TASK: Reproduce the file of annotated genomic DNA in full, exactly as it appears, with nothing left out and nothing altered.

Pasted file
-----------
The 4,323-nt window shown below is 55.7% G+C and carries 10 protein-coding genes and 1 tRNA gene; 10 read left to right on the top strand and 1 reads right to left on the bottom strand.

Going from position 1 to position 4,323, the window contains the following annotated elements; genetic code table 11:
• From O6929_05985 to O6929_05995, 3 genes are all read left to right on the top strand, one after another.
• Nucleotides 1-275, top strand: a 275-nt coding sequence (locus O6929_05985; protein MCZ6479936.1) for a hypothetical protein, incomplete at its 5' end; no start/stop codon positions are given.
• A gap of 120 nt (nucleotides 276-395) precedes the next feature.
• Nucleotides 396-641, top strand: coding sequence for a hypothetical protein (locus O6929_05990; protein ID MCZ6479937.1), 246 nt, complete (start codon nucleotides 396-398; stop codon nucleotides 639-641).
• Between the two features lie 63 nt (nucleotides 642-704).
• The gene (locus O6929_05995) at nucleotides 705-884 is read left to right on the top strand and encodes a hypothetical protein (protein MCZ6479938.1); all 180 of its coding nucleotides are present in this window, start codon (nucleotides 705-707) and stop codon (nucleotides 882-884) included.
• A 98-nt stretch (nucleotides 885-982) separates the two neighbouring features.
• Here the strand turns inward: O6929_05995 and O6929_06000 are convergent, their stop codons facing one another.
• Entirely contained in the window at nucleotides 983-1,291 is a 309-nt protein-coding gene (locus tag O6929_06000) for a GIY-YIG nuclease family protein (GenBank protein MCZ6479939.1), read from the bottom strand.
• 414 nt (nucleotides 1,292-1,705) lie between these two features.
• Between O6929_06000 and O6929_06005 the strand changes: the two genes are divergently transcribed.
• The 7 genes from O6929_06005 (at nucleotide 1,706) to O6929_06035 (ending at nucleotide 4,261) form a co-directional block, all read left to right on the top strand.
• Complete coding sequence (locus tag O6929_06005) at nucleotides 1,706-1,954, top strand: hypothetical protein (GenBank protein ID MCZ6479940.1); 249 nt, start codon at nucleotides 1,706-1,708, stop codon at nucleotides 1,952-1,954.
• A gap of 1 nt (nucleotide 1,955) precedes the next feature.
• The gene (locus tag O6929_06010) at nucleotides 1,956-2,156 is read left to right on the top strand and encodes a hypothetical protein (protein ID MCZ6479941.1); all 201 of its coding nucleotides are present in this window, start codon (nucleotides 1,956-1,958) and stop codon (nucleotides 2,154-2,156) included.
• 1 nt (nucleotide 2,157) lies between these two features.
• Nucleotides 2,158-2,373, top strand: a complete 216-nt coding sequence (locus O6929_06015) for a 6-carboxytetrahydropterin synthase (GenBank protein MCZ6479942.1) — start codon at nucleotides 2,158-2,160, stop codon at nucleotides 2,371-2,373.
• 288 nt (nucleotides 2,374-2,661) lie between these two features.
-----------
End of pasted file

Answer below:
The 4,323-nt window shown below is 55.7% G+C and carries 10 protein-coding genes and 1 tRNA gene; 10 read left to right on the top strand and 1 reads right to left on the bottom strand.

Going from position 1 to position 4,323, the window contains the following annotated elements; genetic code table 11:
• From O6929_05985 to O6929_05995, 3 genes are all read left to right on the top strand, one after another.
• Nucleotides 1-275, top strand: a 275-nt coding sequence (locus O6929_05985; protein MCZ6479936.1) for a hypothetical protein, incomplete at its 5' end; no start/stop codon positions are given.
• A gap of 120 nt (nucleotides 276-395) precedes the next feature.
• Nucleotides 396-641, top strand: coding sequence for a hypothetical protein (locus O6929_05990; protein ID MCZ6479937.1), 246 nt, complete (start codon nucleotides 396-398; stop codon nucleotides 639-641).
• Between the two features lie 63 nt (nucleotides 642-704).
• The gene (locus O6929_05995) at nucleotides 705-884 is read left to right on the top strand and encodes a hypothetical protein (protein MCZ6479938.1); all 180 of its coding nucleotides are present in this window, start codon (nucleotides 705-707) and stop codon (nucleotides 882-884) included.
• A 98-nt stretch (nucleotides 885-982) separates the two neighbouring features.
• Here the strand turns inward: O6929_05995 and O6929_06000 are convergent, their stop codons facing one another.
• Entirely contained in the window at nucleotides 983-1,291 is a 309-nt protein-coding gene (locus tag O6929_06000) for a GIY-YIG nuclease family protein (GenBank protein MCZ6479939.1), read from the bottom strand.
• 414 nt (nucleotides 1,292-1,705) lie between these two features.
• Between O6929_06000 and O6929_06005 the strand changes: the two genes are divergently transcribed.
• The 7 genes from O6929_06005 (at nucleotide 1,706) to O6929_06035 (ending at nucleotide 4,261) form a co-directional block, all read left to right on the top strand.
• Complete coding sequence (locus tag O6929_06005) at nucleotides 1,706-1,954, top strand: hypothetical protein (GenBank protein ID MCZ6479940.1); 249 nt, start codon at nucleotides 1,706-1,708, stop codon at nucleotides 1,952-1,954.
• A gap of 1 nt (nucleotide 1,955) precedes the next feature.
• The gene (locus tag O6929_06010) at nucleotides 1,956-2,156 is read left to right on the top strand and encodes a hypothetical protein (protein ID MCZ6479941.1); all 201 of its coding nucleotides are present in this window, start codon (nucleotides 1,956-1,958) and stop codon (nucleotides 2,154-2,156) included.
• 1 nt (nucleotide 2,157) lies between these two features.
• Nucleotides 2,158-2,373, top strand: a complete 216-nt coding sequence (locus O6929_06015) for a 6-carboxytetrahydropterin synthase (GenBank protein MCZ6479942.1) — start codon at nucleotides 2,158-2,160, stop codon at nucleotides 2,371-2,373.
• 288 nt (nucleotides 2,374-2,661) lie between these two features.